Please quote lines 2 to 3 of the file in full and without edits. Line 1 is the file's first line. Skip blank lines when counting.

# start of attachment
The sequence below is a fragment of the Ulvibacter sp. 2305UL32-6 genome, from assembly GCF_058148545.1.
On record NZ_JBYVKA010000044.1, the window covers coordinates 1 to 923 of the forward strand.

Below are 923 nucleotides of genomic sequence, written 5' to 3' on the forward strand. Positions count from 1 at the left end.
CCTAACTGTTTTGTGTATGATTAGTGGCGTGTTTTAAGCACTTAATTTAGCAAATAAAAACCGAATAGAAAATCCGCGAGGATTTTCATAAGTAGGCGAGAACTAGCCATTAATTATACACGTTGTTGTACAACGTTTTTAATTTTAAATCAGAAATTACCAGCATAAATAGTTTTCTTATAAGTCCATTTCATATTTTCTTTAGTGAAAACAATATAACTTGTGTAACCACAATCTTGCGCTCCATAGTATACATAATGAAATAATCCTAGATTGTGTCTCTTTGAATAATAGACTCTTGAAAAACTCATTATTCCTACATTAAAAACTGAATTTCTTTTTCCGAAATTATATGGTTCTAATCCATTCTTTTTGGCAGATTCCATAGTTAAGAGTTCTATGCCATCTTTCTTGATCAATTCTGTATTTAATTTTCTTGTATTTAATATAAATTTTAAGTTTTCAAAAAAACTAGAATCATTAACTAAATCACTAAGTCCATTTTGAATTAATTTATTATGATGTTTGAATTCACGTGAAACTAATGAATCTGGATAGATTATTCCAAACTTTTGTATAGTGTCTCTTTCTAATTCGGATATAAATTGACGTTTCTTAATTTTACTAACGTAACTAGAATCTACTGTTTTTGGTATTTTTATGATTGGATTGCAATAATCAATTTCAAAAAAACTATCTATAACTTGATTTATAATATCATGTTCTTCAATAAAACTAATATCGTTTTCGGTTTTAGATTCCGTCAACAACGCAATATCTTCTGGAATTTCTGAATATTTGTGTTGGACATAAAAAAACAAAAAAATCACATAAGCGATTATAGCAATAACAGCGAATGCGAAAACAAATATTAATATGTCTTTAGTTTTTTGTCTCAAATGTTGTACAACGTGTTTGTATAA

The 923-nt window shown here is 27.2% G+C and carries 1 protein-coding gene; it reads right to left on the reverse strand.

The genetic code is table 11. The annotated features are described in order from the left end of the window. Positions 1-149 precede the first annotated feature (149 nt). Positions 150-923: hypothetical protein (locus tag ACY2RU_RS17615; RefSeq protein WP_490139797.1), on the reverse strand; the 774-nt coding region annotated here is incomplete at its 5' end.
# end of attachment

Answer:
On record NZ_JBYVKA010000044.1, the window covers coordinates 1 to 923 of the forward strand.

Below are 923 nucleotides of genomic sequence, written 5' to 3' on the forward strand. Positions count from 1 at the left end.